Drones becoming ever more common on construction sites – Daily Reporter

November 11, 2021 5:04 pm
John Schulze is director of government and legal affairs at the Associated Builders and Contractors of Wisconsin.
Drones are more prevalent today as both a pastime and construction business tool, thanks to technology making them less expensive and more powerful. But, drones are not toys – federal, state, and local governments regulate Unmanned Aircraft System, or UAS, use, and violations can be subject to state and federal civil and criminal penalties.
In Wisconsin, a drone – technically known as an Unmanned Aircraft System or UAS – is generally defined as “an aircraft operated without the possibility of direct human intervention from within or on the aircraft.” To qualify as a UAS, an onboard camera or recording device is not required.
The Federal Aviation Administration regulates UAS through its authority over the national airspace. All UAS users are required to pay $5 for a three-year registration and must also provide their email and physical address, UAS make and model, and a credit or debit card. Like a drivers’ license, UAS users must carry their FAA regulation certificate and proof of ownership either physically or digitally when they fly their UAS. They must also show the certificate to any federal, local, or state law enforcement officer upon request.
The UAS must always display an identification number. As with a drivers’ license, the registration is connected to the individual, not the UAS. Thus, multiple people operating the same UAS would each need to register with the FAA and pay the required fee. A UAS weighing more the 55 pounds, including payload like a camera, has additional registration requirements.4
Commercial drone use
Separate rules exist for recreational, educational, governmental, and commercial UAS use. This article focuses on commercial use, defined as any UAS flight that promotes a business in any way.
All commercial drone flights must be conducted by someone with a Remote Pilot Certificate from the FAA. To get certified, one must pass an exam on aircraft operations, airspace and requirements, drone regulations, weather, and loading and performance. This certification must be renewed every two years. Although federal drone law preempts state law, the State of Wisconsin and some municipalities have passed additional rules and regulations.
Drone use prohibitions
Municipalities may restrict where UAS can be operated, but cannot suspend or revoke a certification/license. For example, some Wisconsin communities prohibit drone use over parades, festivals, and other public gatherings. In addition to FAA temporary flight restrictions (presidential movements, emergency situations), UAS cannot be flown:
Other limitations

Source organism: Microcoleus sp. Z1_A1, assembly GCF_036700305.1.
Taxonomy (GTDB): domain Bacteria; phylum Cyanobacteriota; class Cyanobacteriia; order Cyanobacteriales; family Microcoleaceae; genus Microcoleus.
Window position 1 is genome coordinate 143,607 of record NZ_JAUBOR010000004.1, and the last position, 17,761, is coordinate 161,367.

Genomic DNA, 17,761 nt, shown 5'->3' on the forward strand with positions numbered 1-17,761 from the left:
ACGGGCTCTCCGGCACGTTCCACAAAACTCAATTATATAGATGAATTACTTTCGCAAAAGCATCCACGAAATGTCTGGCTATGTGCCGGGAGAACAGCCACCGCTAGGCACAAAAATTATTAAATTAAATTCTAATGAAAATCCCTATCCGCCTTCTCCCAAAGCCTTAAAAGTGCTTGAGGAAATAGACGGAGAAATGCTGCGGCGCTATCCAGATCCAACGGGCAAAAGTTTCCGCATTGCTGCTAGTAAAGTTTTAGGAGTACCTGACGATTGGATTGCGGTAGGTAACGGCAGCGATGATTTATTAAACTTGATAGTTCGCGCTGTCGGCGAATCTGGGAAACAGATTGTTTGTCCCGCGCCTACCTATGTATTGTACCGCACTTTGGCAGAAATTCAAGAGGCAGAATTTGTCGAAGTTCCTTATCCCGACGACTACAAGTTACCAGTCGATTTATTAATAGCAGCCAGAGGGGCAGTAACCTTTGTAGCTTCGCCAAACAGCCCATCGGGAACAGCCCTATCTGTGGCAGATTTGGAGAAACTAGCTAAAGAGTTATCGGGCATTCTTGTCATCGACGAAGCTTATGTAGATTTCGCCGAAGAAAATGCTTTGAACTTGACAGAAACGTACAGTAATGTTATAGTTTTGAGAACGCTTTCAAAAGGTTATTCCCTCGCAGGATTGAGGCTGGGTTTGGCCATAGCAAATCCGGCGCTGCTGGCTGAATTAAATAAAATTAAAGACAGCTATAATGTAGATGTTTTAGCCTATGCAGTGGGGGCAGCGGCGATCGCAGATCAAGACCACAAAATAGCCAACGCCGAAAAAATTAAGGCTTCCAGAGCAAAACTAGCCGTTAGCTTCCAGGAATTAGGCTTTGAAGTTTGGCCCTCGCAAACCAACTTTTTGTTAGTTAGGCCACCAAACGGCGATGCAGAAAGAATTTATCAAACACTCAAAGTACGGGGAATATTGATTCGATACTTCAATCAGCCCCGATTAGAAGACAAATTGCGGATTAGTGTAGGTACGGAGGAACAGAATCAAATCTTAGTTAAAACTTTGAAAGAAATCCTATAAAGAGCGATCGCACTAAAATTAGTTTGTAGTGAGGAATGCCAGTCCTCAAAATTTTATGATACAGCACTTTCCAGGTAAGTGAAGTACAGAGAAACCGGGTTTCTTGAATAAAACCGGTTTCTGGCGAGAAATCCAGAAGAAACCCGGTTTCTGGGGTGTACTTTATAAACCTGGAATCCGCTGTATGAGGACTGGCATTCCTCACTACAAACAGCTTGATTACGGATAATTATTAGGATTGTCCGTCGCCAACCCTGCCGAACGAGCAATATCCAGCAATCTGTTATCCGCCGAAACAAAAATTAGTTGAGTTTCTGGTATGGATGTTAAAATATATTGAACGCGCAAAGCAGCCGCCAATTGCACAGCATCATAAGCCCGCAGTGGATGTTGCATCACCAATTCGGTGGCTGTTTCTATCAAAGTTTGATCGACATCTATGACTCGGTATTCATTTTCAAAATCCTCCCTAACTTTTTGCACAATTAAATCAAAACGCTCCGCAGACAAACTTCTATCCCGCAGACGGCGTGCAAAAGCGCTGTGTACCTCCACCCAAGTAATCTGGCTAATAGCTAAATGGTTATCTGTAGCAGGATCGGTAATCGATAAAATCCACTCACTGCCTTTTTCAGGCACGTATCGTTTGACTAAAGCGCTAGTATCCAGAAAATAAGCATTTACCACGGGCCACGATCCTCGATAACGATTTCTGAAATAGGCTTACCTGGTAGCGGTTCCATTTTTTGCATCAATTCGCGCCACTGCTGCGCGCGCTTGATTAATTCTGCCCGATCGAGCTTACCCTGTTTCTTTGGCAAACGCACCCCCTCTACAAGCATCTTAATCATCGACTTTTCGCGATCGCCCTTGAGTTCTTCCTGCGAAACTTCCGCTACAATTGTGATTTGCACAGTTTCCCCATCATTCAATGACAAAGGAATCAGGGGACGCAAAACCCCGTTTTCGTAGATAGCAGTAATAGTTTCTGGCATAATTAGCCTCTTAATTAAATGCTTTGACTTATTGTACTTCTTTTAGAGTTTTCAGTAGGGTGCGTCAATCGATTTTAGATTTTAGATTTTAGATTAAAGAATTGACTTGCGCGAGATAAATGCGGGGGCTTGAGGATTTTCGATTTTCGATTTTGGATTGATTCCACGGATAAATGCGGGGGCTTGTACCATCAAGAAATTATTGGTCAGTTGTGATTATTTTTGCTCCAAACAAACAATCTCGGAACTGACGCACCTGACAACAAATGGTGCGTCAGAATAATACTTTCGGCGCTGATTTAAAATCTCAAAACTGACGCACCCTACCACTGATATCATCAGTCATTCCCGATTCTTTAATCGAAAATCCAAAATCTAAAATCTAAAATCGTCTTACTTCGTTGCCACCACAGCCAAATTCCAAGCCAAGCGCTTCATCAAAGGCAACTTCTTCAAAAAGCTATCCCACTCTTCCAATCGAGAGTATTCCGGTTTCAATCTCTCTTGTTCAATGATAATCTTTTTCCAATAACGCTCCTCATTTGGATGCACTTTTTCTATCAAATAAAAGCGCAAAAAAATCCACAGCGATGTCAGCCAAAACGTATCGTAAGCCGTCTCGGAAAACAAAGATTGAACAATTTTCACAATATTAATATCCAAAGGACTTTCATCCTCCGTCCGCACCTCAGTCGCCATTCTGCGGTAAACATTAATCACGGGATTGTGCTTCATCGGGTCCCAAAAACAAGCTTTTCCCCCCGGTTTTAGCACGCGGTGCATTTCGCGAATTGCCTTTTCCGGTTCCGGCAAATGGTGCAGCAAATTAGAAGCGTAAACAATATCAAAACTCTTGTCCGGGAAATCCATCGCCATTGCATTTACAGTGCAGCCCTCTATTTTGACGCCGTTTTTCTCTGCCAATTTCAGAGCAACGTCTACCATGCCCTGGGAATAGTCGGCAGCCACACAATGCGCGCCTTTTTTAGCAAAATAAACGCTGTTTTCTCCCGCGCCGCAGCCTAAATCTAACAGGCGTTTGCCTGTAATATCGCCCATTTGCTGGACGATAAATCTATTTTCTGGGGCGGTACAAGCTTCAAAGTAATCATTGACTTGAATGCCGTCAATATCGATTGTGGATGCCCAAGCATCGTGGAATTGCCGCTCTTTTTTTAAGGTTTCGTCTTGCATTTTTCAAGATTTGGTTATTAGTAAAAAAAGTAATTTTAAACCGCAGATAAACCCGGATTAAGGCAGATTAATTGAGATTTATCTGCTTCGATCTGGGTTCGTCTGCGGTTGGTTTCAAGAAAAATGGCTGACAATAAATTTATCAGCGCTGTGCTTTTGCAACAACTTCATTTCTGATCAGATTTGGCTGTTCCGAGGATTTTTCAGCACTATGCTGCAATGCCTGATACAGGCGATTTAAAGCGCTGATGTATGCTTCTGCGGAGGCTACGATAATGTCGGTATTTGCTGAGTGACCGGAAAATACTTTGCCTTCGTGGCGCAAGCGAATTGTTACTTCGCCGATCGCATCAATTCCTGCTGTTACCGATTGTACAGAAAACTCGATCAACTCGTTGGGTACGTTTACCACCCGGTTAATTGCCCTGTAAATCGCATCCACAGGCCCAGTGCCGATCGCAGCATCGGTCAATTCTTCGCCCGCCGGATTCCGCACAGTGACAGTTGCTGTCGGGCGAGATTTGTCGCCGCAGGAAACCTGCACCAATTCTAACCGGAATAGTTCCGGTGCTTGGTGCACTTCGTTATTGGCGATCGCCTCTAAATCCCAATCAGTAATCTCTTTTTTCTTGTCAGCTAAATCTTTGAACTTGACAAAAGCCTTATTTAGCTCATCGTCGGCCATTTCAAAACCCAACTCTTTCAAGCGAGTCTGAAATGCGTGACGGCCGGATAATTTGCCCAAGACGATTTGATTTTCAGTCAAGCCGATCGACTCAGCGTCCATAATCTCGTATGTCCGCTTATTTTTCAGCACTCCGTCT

Additional limitations include that UAS:
Drone use in construction context
UAS are used in many ways in construction, including surveying and topical mapping, monitoring job sites, equipment tracking, and showing clients project progress.
Some contractors are even incorporating UAS into their safety programs for fall prevention and job site incident evaluations. They are especially helpful in accessing dangerous or otherwise inaccessible areas.
UAS also assist in locating utilities and orienting pipelines and railways as well as bridges and buildings.
Practical considerations for drone use
Drone use going forward
There are now about 900,000 UAS registered with the FAA and likely many more unregistered. Many of these are used in construction. Their presence in construction will certainly grow.
As drone technology develops, UAS use by businesses grows, especially in the building trades. With increased UAS use, problems and complications will also be more common. For example, over the last decade, UAS have injured bystanders, halted airline traffic, been unlawfully used to spy on third parties, and have crashed into the Golden Gate bridge at least five times.
Growth in popularity invites ever-expanding laws. Increased use brings more pervasive restrictions and greater penalties for misuse. In Wisconsin, there is a penalty enhancer for committing a crime with a UAS in addition to the underlying penalty. Oversight of drone use in construction has also increased. For example, some states have passed, or are considering, legislation to protect critical infrastructure like wastewater treatment facilities and electric utilities.
Conclusion: Stay up to date
Construction companies using UAS are well-advised to become acquainted with and stay on top of the very fluid and developing area of drone law.
Copyright 2021 The Associated Press. All rights reserved. This material may not be published, broadcast, rewritten, or redistributed.
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